High School senior Luke Harris (Justin Schwan) dreams of just one thing… pro surfing. With his best friend Casey (Angel Cruz) at his side, they have two goals: surf and party! But Luke’s Mom (Raquel Gardner) and especially Dad (Greg Carlson) have other ideas: pick a college and grow up! When Luke learns that a spot is opening up on the local surf team, he see’s his big chance to prove to his parents that he can make it as a surfer and avoid being shipped off to school. Only two things stand in Luke’s way: new-surfer-in-town Matt (Andy Shephard) who has his own eyes set on the surf team opening, and his Dad, who insists he give up his surfing dreams and get an education. When a devastating tragedy strikes, Luke is forced to take a hard look at his life and with the help of beautiful “church-girl” Emily (Kelsey Sanders) and his Youth Pastor (Danny Smith), he learns that there’s much more to life than riding waves. High School senior Luke Harris (Justin Schwan) dreams of just one thing…
This is a tightly directed movie with some nice acting chops by the lead actor, Justin Schwan, who portrays Luke Harris, a young surfing high school senior who hangs out with his best friend, Casey Sanchez (Angel Cruz), doesn’t get along with his dad, and who wants to make surfing his career and forego a college education. When Luke’s mother introduces him to Pastor Shane (Danny Smith) and he meets a beautiful young Christian woman named Emily (Kelsey Sanders) he winds up moving further from God, not closer. But the people in his life have been placed there for a reason, and when tragedy strikes these very same people are the only ones who can ease Luke’s pain.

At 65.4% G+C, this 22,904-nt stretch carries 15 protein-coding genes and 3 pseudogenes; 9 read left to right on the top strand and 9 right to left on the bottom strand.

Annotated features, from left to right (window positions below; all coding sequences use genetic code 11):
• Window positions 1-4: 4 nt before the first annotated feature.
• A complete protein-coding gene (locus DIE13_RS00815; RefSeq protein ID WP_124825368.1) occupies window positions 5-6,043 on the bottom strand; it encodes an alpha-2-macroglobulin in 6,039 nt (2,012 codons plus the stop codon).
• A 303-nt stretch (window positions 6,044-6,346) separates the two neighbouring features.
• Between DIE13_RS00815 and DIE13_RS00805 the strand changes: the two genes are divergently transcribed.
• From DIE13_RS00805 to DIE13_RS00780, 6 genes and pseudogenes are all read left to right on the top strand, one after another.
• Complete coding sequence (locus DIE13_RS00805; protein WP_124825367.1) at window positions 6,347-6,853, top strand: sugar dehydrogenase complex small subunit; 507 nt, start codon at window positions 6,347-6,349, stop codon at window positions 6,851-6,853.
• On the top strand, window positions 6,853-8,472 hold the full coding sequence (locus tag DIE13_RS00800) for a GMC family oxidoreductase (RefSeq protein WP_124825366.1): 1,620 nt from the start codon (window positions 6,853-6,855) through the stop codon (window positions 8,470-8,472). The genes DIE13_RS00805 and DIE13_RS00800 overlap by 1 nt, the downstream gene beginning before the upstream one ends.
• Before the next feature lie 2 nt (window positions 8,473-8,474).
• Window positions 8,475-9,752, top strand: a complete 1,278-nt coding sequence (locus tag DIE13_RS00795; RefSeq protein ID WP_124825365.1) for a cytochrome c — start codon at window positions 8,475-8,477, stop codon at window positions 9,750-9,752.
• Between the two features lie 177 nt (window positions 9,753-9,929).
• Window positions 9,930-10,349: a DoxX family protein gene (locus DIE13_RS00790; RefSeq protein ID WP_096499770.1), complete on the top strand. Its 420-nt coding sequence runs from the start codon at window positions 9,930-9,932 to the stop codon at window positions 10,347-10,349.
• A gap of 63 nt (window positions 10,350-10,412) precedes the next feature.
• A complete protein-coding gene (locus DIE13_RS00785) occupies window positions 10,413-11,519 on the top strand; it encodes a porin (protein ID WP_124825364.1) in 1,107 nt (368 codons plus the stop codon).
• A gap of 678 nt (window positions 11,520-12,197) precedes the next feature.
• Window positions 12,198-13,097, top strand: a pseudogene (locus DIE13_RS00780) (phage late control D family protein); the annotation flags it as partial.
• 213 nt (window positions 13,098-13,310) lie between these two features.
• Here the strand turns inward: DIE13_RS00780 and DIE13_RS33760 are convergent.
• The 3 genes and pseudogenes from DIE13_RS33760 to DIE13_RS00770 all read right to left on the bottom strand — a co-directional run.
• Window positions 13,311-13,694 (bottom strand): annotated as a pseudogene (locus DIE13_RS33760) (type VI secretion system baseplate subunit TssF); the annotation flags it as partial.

This is a quality production and I was drawn in to the story. I found myself wanting to know how it all would end before the movie hit its climax. A good story and good story-telling does that. The characters are nicely developed, something that you don’t always see in films these days. The directors, Johnny Remo and Lance Bachelder, pull off a wonderful job with some nice surfing scenes and close-ups when appropriate to reflect a character’s pain or frustration. The story is plausible and realistically done.
We are most pleased to award our Dove “Family-Approved” Seal to this movie. It deals with life and death and the spiritual questions most people ask themselves and it throws in some humor to boot. What more would you want from a movie?